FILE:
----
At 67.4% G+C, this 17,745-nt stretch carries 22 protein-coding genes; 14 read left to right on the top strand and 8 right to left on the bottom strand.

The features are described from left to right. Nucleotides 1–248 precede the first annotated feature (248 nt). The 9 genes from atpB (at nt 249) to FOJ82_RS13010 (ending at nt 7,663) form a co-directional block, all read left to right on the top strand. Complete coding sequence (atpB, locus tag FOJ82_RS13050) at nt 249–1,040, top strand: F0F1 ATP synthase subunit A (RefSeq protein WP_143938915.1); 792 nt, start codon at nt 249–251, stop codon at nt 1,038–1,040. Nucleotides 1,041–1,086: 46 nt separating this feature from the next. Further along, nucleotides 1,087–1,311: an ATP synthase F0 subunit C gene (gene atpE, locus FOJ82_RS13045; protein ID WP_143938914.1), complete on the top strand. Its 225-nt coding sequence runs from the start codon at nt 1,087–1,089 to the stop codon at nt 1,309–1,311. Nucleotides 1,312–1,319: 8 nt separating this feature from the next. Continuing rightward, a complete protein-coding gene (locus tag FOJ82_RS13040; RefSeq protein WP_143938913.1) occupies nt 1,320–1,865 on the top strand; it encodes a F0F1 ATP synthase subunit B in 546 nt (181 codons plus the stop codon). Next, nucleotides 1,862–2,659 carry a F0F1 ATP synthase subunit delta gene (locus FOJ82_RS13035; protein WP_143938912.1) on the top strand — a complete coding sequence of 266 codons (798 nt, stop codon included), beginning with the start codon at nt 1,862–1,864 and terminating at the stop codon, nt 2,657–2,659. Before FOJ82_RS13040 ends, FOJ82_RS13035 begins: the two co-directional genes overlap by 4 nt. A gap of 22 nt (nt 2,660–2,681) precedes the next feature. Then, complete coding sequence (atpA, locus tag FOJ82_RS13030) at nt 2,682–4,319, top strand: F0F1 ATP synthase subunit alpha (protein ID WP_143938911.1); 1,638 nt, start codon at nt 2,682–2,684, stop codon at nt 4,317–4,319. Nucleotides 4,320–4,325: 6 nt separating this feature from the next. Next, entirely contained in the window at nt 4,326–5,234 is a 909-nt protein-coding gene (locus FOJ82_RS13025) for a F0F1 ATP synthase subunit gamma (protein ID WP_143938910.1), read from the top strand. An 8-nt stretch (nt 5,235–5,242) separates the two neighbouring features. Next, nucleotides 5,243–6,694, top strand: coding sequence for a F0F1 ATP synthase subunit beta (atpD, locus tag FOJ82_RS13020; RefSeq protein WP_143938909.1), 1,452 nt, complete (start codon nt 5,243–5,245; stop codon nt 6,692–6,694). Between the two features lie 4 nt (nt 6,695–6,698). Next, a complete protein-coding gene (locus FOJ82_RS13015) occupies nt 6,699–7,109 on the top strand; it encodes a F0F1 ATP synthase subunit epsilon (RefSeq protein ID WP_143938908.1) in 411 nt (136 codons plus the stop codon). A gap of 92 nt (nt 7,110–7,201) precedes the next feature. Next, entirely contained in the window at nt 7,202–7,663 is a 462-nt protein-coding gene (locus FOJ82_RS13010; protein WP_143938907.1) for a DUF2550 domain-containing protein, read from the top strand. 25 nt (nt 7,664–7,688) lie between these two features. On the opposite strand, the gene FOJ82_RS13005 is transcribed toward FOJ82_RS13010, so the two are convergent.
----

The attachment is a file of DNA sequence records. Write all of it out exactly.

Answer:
At 67.4% G+C, this 17,745-nt stretch carries 22 protein-coding genes; 14 read left to right on the top strand and 8 right to left on the bottom strand.

The features are described from left to right. Nucleotides 1–248 precede the first annotated feature (248 nt). The 9 genes from atpB (at nt 249) to FOJ82_RS13010 (ending at nt 7,663) form a co-directional block, all read left to right on the top strand. Complete coding sequence (atpB, locus tag FOJ82_RS13050) at nt 249–1,040, top strand: F0F1 ATP synthase subunit A (RefSeq protein WP_143938915.1); 792 nt, start codon at nt 249–251, stop codon at nt 1,038–1,040. Nucleotides 1,041–1,086: 46 nt separating this feature from the next. Further along, nucleotides 1,087–1,311: an ATP synthase F0 subunit C gene (gene atpE, locus FOJ82_RS13045; protein ID WP_143938914.1), complete on the top strand. Its 225-nt coding sequence runs from the start codon at nt 1,087–1,089 to the stop codon at nt 1,309–1,311. Nucleotides 1,312–1,319: 8 nt separating this feature from the next. Continuing rightward, a complete protein-coding gene (locus tag FOJ82_RS13040; RefSeq protein WP_143938913.1) occupies nt 1,320–1,865 on the top strand; it encodes a F0F1 ATP synthase subunit B in 546 nt (181 codons plus the stop codon). Next, nucleotides 1,862–2,659 carry a F0F1 ATP synthase subunit delta gene (locus FOJ82_RS13035; protein WP_143938912.1) on the top strand — a complete coding sequence of 266 codons (798 nt, stop codon included), beginning with the start codon at nt 1,862–1,864 and terminating at the stop codon, nt 2,657–2,659. Before FOJ82_RS13040 ends, FOJ82_RS13035 begins: the two co-directional genes overlap by 4 nt. A gap of 22 nt (nt 2,660–2,681) precedes the next feature. Then, complete coding sequence (atpA, locus tag FOJ82_RS13030) at nt 2,682–4,319, top strand: F0F1 ATP synthase subunit alpha (protein ID WP_143938911.1); 1,638 nt, start codon at nt 2,682–2,684, stop codon at nt 4,317–4,319. Nucleotides 4,320–4,325: 6 nt separating this feature from the next. Next, entirely contained in the window at nt 4,326–5,234 is a 909-nt protein-coding gene (locus FOJ82_RS13025) for a F0F1 ATP synthase subunit gamma (protein ID WP_143938910.1), read from the top strand. An 8-nt stretch (nt 5,235–5,242) separates the two neighbouring features. Next, nucleotides 5,243–6,694, top strand: coding sequence for a F0F1 ATP synthase subunit beta (atpD, locus tag FOJ82_RS13020; RefSeq protein WP_143938909.1), 1,452 nt, complete (start codon nt 5,243–5,245; stop codon nt 6,692–6,694). Between the two features lie 4 nt (nt 6,695–6,698). Next, a complete protein-coding gene (locus FOJ82_RS13015) occupies nt 6,699–7,109 on the top strand; it encodes a F0F1 ATP synthase subunit epsilon (RefSeq protein ID WP_143938908.1) in 411 nt (136 codons plus the stop codon). A gap of 92 nt (nt 7,110–7,201) precedes the next feature. Next, entirely contained in the window at nt 7,202–7,663 is a 462-nt protein-coding gene (locus FOJ82_RS13010; protein WP_143938907.1) for a DUF2550 domain-containing protein, read from the top strand. 25 nt (nt 7,664–7,688) lie between these two features. On the opposite strand, the gene FOJ82_RS13005 is transcribed toward FOJ82_RS13010, so the two are convergent.